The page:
Adam Jensen: SnowGlobe’s little names can be just as moving
South Shore’s SnowGlobe Music Festival announced its lineup this week, and the show’s bill definitely contains some big names in electronic dance music. Artists like Skrillex, Zedd and Porter Robinson will be familiar to just about every dance music fan out there. Minnesota rap group Atmosphere will also be recognizable to a lot of people at Lake Tahoe, as Slug and Ant have played a few shows here in recent years.
But, for me, it’s farther down a festival’s lineup where it really gets interesting. It’s interesting because I have no idea what most of the smaller acts sounds like. Having grown up on hip-hop, punk rock and a touch of hippie jam bands, I’m still cataloging what I like when it comes to the ubiquitous dance music scene. Past SnowGlobes have certainly helped. The festival’s previous iterations have introduced me to acts like Big Gigantic, Justin Martin, Dillon Francis, Beats Antique, Paper Diamond, Robotic Pirate Monkey and the Polish Ambassador (see page 9), performers I probably would never have discovered without seeing them live. Many of those artists are now in my regular rotation.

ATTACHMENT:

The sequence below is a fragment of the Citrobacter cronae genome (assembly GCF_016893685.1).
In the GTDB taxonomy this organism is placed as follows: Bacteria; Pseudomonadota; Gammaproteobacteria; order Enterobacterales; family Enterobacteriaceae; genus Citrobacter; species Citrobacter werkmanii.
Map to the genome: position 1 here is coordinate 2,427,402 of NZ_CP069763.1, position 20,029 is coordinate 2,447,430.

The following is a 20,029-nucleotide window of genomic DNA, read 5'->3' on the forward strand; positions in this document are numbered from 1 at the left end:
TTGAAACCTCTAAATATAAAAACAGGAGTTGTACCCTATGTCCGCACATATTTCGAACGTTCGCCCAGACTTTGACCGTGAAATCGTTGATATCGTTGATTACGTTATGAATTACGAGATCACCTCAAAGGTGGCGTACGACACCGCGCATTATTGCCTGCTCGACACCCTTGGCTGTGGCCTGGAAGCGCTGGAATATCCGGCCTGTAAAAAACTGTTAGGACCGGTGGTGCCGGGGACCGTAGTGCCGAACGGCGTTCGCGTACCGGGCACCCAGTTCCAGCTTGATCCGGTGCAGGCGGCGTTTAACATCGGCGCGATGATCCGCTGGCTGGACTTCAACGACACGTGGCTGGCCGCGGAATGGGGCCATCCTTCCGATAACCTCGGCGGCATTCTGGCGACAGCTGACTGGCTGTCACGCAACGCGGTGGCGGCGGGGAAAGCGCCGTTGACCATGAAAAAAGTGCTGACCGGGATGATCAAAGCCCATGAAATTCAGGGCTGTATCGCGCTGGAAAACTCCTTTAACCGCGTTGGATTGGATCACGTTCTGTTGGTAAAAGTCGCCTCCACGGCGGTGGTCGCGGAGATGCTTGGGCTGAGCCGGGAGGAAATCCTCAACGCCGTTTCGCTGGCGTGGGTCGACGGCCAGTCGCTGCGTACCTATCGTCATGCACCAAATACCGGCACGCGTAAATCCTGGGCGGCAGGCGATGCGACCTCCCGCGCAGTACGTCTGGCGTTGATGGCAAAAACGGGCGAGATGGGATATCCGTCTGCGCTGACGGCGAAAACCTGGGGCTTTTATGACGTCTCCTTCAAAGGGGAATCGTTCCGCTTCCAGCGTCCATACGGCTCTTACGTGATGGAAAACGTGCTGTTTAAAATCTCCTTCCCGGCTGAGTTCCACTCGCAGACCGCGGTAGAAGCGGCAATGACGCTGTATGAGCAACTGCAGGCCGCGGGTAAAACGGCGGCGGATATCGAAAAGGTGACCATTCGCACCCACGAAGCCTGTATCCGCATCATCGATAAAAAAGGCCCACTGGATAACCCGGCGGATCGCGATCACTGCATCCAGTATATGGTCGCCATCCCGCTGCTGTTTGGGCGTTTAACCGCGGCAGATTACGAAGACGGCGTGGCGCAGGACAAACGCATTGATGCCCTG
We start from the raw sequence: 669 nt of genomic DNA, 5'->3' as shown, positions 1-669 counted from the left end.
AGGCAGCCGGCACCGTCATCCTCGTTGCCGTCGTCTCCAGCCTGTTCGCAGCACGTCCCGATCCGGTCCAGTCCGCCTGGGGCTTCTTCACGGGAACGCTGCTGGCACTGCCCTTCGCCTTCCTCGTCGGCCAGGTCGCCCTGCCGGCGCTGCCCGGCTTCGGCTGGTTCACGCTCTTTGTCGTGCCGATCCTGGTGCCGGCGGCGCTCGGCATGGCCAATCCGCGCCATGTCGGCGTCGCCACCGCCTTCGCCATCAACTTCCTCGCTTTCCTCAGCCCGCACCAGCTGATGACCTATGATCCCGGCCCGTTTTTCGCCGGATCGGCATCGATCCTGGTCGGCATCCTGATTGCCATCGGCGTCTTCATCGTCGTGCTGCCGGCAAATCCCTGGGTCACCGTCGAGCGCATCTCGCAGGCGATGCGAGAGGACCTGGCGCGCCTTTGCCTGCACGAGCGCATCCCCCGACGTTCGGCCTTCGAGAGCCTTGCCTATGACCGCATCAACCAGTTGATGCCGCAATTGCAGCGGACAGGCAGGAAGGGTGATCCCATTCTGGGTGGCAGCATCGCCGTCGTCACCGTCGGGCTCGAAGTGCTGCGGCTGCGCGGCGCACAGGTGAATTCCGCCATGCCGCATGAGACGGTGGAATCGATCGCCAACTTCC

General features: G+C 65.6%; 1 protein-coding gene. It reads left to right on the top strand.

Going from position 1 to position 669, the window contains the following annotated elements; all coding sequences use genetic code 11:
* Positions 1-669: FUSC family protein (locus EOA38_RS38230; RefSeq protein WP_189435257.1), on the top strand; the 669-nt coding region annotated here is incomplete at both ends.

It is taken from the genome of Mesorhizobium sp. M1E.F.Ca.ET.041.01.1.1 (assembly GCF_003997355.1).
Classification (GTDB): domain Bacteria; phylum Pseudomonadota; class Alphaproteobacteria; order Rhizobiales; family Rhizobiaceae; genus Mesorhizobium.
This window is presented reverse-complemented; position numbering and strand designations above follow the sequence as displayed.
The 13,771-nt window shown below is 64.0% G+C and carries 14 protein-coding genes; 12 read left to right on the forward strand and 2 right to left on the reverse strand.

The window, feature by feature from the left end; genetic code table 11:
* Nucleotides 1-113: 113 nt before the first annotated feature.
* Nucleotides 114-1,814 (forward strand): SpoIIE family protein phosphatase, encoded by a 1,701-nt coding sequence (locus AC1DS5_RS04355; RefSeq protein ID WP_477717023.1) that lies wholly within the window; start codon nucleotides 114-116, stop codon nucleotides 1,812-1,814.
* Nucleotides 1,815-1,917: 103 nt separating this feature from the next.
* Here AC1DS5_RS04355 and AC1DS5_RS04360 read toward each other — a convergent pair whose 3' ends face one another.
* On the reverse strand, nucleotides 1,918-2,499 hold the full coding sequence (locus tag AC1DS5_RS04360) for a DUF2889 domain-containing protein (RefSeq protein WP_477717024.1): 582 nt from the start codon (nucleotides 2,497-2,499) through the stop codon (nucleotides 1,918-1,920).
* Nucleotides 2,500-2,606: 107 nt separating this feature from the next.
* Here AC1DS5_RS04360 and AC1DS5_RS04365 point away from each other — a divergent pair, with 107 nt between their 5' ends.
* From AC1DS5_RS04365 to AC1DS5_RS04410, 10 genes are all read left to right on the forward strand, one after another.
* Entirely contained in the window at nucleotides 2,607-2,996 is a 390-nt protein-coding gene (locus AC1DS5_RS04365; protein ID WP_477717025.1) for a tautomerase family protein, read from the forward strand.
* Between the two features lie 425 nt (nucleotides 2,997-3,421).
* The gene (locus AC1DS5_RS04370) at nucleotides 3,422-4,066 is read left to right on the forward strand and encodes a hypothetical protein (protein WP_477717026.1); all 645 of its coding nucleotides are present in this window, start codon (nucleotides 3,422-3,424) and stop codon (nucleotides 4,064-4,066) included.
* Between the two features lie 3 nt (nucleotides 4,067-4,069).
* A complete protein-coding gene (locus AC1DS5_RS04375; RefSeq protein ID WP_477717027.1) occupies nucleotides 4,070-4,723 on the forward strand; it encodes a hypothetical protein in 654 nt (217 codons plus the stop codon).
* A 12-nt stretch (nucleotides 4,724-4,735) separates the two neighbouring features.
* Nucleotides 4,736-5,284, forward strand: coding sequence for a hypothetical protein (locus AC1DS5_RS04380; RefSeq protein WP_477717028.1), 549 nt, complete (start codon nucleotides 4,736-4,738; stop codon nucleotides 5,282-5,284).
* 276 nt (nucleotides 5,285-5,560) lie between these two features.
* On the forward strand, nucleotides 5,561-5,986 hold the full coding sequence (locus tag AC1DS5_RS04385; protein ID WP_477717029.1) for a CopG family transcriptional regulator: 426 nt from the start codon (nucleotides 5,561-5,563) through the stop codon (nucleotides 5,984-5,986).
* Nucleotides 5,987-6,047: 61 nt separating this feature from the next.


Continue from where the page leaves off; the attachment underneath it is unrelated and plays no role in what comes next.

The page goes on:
I can’t say I’m familiar with Trippy Turtle, Branchez, Thomas Jack, Overwerk, Tasty Treat, Lady Leah or Wooly Mammoth, all performers at this year’s SnowGlobe. I can say that I’m excited to dig into the lineup ahead of the festival, which takes place Dec. 29-31, and find out who I might like. Discovery is one of the best aspects of multistage music events. Wandering around and finding your new favorite artist at a festival takes the minimal amount of effort.
Sure, music festivals have their drawbacks. Short sets, large crowds and blue plastic restrooms come to mind. Despite the occasional discomfort, being in an environment dedicated to music is a dream for the rhythmically inclined. Seeing live music has been one of my favorite things since I was a teenager. Whether a group can perform live often determines whether I’ll keep listening.
Granted, the EDM scene, with its abundance of laptops, is not quite as dependent on live chops as its stringed counterparts, but moving a crowd always takes talent. Organizers at SnowGlobe have become experts at picking artists with a knack for moving the crowd in recent years. So, even though I don’t know everyone on the lineup, I’ll take a chance that Trippy Turtle and Wooly Mammoth will be worth checking out.
Adam Jensen is the editor of Lake Tahoe Action. He can be reached at firstname.lastname@example.org.
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